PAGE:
by James Poulos | January 31, 2016 5:06 am
As revenues from the statewide gasoline tax tanked amid low prices, lawmakers in Sacramento faced a fiercer debate over how to fund California’s much-needed infrastructure improvements.
In the meanwhile, Gov. Jerry Brown’s administration went ahead with huge cuts to the infrastructure budget. According to the Los Angeles Times, “state transportation officials have announced plans to cut funding for road and transit projects by $754 million over the next five years, the greatest reduction in two decades.” The drop, cutting more than a third into last year’s sum, cleared the California Transportation Commission as Brown “used his State of the State address to call on the Legislature to end the gridlock in negotiations over new taxes and fees for transportation projects,” the Times noted.
While gas taxes raked in 18 cents on the gallon in the recent past, the Times added, last year receipts plunged to 12 cents a gallon — with analysts predicting another drop this summer to just 10 cents:
“Each penny reduction in the gas tax decreases funding for state transportation projects by some $140 million a year. Because of the funding cut, the state for the first time in a decade was asking counties to terminate some of the 200-plus projects previously offered funding, according to Susan Bransen, chief deputy director for the commission.”
Election-year politics, however, have cast serious doubt on prospects for a new deal that would somehow replace the disappearing outlays. “In fact,” the Sacramento Bee noted, relative to last year, “the timing appears less favorable. Enacting a tax increase would require the support of at least some legislative Republicans, always difficult but likely more so amid the rancor of an election year. Nor is it clear that every Democrat in the Legislature will vote for a tax.” Since breaking the Democrats’ supermajority in Sacramento, Republicans have gained the ability to block legislative tax increases. “Although Democrats control both houses of the Legislature, Republican votes are needed to enact any tax measures, giving them leverage on the issue. If all Democrats were supportive” of an infrastructure hike, “a deal would need two Republican votes in the Assembly and one in the Senate,” according to the Associated Press.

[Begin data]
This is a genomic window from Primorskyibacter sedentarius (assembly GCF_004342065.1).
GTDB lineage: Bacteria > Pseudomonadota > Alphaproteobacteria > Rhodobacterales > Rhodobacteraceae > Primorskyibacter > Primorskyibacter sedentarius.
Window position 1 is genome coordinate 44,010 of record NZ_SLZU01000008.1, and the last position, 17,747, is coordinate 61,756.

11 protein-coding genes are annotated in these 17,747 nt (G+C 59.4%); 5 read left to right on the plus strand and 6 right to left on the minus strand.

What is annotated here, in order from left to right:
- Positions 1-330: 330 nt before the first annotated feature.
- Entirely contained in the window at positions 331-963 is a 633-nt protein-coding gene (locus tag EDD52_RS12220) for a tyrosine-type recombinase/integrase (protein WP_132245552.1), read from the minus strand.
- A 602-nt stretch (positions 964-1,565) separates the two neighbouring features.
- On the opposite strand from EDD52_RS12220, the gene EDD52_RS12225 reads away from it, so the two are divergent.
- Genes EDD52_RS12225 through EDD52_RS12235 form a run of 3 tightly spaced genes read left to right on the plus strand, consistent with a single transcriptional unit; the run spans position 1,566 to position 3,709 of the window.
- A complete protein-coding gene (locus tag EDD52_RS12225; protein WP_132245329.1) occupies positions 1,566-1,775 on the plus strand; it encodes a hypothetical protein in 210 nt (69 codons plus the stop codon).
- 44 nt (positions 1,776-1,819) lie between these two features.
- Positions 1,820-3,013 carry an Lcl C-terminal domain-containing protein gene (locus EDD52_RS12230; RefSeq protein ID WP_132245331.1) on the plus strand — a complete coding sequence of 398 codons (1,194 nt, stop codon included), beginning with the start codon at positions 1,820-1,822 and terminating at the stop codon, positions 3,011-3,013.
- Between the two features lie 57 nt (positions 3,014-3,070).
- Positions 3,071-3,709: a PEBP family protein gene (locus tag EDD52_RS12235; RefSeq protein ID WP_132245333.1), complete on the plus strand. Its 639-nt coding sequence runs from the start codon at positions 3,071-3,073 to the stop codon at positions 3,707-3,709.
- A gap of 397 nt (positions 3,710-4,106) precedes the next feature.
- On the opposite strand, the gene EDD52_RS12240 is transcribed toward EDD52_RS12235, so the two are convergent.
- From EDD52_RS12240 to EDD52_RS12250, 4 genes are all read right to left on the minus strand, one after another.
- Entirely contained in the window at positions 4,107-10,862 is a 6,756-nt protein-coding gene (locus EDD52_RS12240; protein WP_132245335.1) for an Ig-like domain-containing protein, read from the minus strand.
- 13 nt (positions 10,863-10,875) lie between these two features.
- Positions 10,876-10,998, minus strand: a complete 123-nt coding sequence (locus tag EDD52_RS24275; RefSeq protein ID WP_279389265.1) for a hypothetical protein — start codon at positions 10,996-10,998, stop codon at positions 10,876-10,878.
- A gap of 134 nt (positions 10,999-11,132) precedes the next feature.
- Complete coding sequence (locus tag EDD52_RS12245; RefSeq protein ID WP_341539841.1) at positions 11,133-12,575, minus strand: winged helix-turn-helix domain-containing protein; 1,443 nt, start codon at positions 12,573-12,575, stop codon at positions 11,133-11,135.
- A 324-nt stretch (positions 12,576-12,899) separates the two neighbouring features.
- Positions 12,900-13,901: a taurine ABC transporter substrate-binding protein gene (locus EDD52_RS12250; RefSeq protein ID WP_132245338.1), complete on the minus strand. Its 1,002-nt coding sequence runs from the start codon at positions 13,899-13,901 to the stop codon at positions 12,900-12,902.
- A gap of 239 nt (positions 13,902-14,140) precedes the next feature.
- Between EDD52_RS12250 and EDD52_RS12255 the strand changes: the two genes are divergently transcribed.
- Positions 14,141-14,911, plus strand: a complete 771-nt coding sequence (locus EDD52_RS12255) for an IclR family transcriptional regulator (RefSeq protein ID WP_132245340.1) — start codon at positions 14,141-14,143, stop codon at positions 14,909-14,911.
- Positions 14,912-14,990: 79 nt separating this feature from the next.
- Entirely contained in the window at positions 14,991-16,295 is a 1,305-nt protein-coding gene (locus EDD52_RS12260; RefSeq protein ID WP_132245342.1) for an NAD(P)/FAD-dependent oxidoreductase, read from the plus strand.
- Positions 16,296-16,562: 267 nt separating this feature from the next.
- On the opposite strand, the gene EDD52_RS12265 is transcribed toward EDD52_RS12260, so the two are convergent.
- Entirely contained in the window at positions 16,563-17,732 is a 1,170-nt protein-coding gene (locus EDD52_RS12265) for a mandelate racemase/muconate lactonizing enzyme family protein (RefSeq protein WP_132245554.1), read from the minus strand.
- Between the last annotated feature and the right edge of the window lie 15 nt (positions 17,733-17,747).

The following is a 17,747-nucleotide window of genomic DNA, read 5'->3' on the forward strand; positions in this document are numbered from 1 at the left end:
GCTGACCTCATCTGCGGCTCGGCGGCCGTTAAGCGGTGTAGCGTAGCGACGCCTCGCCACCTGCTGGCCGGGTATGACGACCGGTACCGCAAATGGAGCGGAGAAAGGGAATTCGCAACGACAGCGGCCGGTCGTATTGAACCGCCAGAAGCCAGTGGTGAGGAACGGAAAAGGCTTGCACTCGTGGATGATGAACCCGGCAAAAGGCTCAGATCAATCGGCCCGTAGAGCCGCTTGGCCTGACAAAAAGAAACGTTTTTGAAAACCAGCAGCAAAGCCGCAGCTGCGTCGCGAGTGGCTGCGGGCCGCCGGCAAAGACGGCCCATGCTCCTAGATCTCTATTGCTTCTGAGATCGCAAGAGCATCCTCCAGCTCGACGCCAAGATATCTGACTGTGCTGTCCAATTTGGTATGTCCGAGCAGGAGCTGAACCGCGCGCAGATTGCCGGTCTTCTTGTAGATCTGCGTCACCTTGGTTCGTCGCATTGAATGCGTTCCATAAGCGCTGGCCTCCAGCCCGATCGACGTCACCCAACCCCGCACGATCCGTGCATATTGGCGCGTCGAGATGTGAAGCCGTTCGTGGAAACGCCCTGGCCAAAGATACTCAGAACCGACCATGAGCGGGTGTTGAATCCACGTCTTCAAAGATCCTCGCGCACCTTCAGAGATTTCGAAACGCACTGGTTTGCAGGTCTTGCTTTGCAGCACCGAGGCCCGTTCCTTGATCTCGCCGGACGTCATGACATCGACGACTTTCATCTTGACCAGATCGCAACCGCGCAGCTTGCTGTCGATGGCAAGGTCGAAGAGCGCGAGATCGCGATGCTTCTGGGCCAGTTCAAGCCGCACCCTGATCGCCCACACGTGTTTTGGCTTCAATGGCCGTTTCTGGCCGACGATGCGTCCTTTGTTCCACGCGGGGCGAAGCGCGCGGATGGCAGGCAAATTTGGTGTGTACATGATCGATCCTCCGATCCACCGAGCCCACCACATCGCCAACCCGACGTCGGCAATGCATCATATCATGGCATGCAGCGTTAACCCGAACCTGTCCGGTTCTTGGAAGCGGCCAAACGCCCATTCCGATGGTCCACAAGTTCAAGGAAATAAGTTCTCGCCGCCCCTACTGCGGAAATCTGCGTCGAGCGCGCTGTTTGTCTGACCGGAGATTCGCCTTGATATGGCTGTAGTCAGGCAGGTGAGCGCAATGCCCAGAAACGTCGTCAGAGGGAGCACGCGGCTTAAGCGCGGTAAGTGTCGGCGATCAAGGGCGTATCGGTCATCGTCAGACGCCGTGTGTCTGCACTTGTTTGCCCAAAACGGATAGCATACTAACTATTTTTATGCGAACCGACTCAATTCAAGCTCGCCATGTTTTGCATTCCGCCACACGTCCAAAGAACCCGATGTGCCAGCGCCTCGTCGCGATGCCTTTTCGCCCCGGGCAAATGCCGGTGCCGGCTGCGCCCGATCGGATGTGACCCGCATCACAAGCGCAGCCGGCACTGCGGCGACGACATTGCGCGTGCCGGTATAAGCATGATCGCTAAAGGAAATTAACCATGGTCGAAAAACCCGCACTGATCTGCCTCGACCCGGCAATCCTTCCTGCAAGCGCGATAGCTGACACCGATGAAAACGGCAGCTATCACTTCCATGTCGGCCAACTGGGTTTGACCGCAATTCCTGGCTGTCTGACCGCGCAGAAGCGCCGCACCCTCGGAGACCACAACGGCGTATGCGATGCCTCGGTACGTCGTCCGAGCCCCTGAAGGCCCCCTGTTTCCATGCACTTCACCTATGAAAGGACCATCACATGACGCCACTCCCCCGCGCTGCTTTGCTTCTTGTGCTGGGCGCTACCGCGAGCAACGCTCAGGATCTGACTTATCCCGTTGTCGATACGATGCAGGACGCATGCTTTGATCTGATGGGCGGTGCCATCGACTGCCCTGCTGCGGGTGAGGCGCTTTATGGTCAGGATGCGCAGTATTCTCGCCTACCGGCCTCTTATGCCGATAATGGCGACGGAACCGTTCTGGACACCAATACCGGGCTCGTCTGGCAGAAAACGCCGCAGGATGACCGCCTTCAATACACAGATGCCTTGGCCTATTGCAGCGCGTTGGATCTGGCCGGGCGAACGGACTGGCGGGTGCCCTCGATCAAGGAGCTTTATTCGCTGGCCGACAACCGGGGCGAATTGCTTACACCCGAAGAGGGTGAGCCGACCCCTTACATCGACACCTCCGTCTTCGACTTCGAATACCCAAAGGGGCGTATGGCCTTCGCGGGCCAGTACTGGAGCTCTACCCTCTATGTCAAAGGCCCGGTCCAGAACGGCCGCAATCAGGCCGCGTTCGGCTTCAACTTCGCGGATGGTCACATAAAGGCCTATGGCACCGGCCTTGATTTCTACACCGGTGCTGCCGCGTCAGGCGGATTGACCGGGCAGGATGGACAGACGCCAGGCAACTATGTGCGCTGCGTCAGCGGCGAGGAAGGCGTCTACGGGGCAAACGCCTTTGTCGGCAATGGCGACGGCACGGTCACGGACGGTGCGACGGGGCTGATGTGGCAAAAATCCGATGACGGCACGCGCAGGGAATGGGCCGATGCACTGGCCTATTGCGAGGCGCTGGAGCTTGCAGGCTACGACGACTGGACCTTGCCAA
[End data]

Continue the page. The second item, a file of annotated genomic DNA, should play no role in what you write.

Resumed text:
While some Democrats fear they’ll be thrown out in a populist election season if they make the wrong move on taxes, Republicans have reiterated their concern that largesse elsewhere in the budget has put Californians in an untenable situation when it comes to government’s basic roads-and-repairs function. State Sen. Bob Huff, R-San Dimas, said Brown “did nothing except create an extraordinary session where he says you’ve got to raise taxes” last year, as the AP reported. “Here we are again with another $10-plus billion of revenue and once again, it’s ‘We need to bite the bullet and raise taxes to cover this,'” Huff said.
Yet infrastructure policy analysts have raised the concern that Republicans have little choice but to find an alternative tax scheme and implement it fast. “For one, the gas tax isn’t a viable funding source any more,” Hoover Institution fellow Carson Bruno recently argued. “And secondly, a mileage tax, even with its downsides, presents a more efficient and effective alternative, especially with the rise of electric vehicles.”
Analysts noted that California has found itself in its current position because of failed efforts to raise cash for infrastructure spending in the past. “The state’s gas tax last went up in 1994, and more recent efforts to increase transportation funding have faltered,” the Bee recalled. “In 2014, transportation advocates proposed — then abandoned — a ballot initiative to more than double the vehicle license fee for road improvements. The last statewide transportation bond was approved during Gov. Arnold Schwarzenegger’s administration, in 2006.”
Source URL: https://calwatchdog.com/2016/01/31/falling-gas-revenue-sharpens-ca-infrastructure-fight/
Copyright ©2021 CalWatchdog.com unless otherwise noted.